PRAYER: (from the Lectionary)
“Almighty God, the fountain of all wisdom, you know our necessities before we ask and our ignorance in asking: Have compassion on our weakness, and mercifully give us those things which for our unworthiness we dare not, and for our blindness we cannot ask; through the worthiness of your Son Jesus Christ our Lord, Amen.”
SCRIPTURES: (from the Lectionary)
Search me, O God, and know my heart; test me and know my anxious thoughts. (Psalm 139:23)
PRAYER FOCUS: Knowledge Too Wonderful
In 1970, a previously unknown author named Alfred Toffler rocketed onto the bestseller list with a book called Future Shock. Toffler introduced the term to our lexicon and defined it as “The shattering stress and disorientation that we induce in individuals by subjecting them to too much change in too short a time.” He argued that 20th Century society was undergoing an enormous structural change, a revolution from an industrial society to what he called a “super-industrial society”, and that most people felt overwhelmed and disconnected. And he predicted this disorientation and disconnection would increase as the rate of technological and social change accelerated.
Nearly a half-century later, Planet Earth, population 7 billion, has transitioned from Toffler’s post-industrial society to an information society, and is in the process of transition into whatever lies beyond that. On this day, more than 350 billion text messages will be sent and received, exceeding the world’s population by a factor of five. More than 300 billion emails will be sent and received. There will be over 3 billion Google searches; nearly 20 million of which will be previously unknown questions. By the end of this year, Google estimates that we humans will have generated more than 40 exabytes (40,000,000,000,000,000,000, or 40 billion billion bits) of unique new information.
That’s a lot of information. How much of that is knowledge?
Information refers to raw data that has been processed and classified; it accrues meaning only by way of relational connection. Information may not actually “mean” anything. On the other hand, knowledge is the concise and cognitive association of information in a way that makes it useful. Simply put, we need information in order to gain knowledge.
This week’s Lectionary presents some excellent, deeply thoughtful, richly theological passages of Scripture, in addition to a great devotional prayer. But it is Psalm 139 that we zoom in on. This Psalm of David reveals Almighty God, the Creator and Architect of the Universe, the Eternal Father, in a refreshingly pure and personal way.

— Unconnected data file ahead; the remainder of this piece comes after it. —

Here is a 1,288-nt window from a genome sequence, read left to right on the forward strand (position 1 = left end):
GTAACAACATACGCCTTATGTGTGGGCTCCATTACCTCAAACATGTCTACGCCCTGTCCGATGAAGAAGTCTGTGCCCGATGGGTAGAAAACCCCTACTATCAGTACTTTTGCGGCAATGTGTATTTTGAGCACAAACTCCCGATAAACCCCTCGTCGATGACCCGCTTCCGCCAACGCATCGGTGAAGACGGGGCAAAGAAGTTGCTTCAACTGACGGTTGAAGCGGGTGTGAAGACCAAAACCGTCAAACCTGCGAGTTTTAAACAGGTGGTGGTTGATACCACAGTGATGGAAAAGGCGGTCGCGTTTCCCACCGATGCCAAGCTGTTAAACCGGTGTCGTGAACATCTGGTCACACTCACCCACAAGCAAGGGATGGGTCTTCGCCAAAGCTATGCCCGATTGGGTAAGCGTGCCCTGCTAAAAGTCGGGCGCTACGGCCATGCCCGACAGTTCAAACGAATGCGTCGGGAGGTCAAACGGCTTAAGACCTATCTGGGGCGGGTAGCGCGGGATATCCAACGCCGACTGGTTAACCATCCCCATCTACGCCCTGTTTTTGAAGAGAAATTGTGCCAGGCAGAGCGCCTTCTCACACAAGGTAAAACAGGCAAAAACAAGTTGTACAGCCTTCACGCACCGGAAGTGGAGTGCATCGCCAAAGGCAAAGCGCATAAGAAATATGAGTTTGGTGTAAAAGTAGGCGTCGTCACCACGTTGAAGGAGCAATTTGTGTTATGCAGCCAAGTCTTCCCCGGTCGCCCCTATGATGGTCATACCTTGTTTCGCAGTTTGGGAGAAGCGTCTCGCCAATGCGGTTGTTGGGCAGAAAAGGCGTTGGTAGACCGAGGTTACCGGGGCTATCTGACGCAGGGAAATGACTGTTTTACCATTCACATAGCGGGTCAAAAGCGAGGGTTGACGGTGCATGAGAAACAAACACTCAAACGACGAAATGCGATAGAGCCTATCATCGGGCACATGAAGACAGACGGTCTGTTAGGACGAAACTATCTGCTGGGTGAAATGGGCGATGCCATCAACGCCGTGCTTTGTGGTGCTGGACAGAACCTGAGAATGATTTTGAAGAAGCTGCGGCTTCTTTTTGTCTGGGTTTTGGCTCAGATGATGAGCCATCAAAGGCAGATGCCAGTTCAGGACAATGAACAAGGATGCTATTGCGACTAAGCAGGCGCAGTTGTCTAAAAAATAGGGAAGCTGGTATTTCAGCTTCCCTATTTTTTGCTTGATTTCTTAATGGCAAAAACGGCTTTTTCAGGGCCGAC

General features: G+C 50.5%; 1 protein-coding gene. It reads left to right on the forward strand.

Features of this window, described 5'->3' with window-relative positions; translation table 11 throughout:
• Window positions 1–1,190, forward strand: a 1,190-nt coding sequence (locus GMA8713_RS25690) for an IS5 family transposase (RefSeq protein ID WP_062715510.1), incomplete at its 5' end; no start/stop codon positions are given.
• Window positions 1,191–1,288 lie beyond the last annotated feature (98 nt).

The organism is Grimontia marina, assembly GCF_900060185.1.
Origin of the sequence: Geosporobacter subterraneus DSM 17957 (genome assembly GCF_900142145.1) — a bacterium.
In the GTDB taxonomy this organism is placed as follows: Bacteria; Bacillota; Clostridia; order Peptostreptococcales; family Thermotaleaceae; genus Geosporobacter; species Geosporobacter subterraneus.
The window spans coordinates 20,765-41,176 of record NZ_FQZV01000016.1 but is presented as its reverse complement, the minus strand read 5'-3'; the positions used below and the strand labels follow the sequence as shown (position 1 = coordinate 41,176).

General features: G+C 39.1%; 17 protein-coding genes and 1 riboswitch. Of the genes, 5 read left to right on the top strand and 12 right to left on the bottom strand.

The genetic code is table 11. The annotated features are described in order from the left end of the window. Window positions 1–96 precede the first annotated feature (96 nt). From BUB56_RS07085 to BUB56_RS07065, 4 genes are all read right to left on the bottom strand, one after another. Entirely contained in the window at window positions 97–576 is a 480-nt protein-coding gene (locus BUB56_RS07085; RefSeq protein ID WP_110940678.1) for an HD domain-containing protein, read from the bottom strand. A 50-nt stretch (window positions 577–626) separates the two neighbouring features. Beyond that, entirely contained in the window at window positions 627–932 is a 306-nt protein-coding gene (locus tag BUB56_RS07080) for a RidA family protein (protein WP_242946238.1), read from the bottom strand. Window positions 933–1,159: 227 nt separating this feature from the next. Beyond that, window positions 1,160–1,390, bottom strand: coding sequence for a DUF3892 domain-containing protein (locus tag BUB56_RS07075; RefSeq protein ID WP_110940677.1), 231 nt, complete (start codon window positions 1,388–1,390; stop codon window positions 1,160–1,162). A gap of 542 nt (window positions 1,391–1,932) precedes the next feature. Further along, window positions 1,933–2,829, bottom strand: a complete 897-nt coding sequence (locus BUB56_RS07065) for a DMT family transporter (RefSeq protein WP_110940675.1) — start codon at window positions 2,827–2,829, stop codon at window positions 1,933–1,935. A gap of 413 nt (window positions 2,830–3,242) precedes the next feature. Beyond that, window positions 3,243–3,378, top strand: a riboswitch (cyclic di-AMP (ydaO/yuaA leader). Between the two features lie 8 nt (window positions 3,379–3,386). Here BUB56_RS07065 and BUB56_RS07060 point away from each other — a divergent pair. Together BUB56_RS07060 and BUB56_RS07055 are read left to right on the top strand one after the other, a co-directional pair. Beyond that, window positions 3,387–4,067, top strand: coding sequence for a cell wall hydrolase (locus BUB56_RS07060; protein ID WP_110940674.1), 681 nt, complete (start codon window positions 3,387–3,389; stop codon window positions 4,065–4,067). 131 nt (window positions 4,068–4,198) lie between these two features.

The first verse gets right to the point: You have searched me, O Lord, and you know me…
David is saying:
My Father-God knows everything about me. He is familiar with all my ways. He knows when I stand and when I sit. He knows what my thoughts are, even when my thoughts are far away from me (i.e., even when I’m not thinking). He knows what I’m going to say, even before I say it. He knows what I’m going to do, even before I do it. Nothing I have ever thought, said, or done has surprised Him. And He loves me anyway.
Verse five reminds us we are never alone, never apart from either God or His Love: You hem me in behind and before…
My Heavenly Father is with me; His Love surrounds me. He has always been with me and will always be with me. Whether I climb to the highest heavens, or descend to the lowest depths, He is there, guiding me and protecting me—loving me. He has laid His hand on me…
God’s hand on us says He is actually, actively connected to us; He knows our health, our strength, our weaknesses, our disposition. He means to bestow His blessing and offer His protection. That connection is meant to establish a two-way flow of information.
Verses 13 and 14 introduce the particular intimacy of God’s knowledge of us: For you created my inmost being; you knit me together in my mother’s womb. I praise you because I am fearfully and wonderfully made…
My Father has been with me since the very moment I was conceived. He formed me in my mother’s womb. Therefore I am not an accident of nature. I am an awesome, wonderful work of the same Creator-God Who spoke the Universe into being, and He loves all the works of His hands.
God doesn’t need Google to search us. Verses 17 and 18 illuminate the vast and personal scope of His knowledge: How precious to me are your thoughts, O God! How vast is the sum of them! Were I to count them, they would outnumber the grains of sand…
My Father-God thinks this much of ME.
Christian, say that again: “My Father-God thinks this much of ME.”
We live at a time when the amount of information, and the resultant knowledge, is expanding at an exponential rate. New discoveries introduce advanced technologies that impact the way we live, the way we think, the way we interact and relate to each other, in ways unimaginable to King David when he wrote this Psalm.
And yet the nature of mankind remains the same. More importantly, God’s love remains the same. It transcends time and space. It surpasses all human knowledge. In the midst of a universe of information, and a world full of people, the all-knowing Creator knows you; He is focused on loving you.
How wonderful is that?
It’s Monday Morning. Our prayer for you this week was first written by Paul to the Ephesians, “And I pray that you, being rooted and established in love, may have power, together with all the Lord’s holy people, to grasp how wide and long and high and deep is the love of Christ, and to know this love that surpasses knowledge…”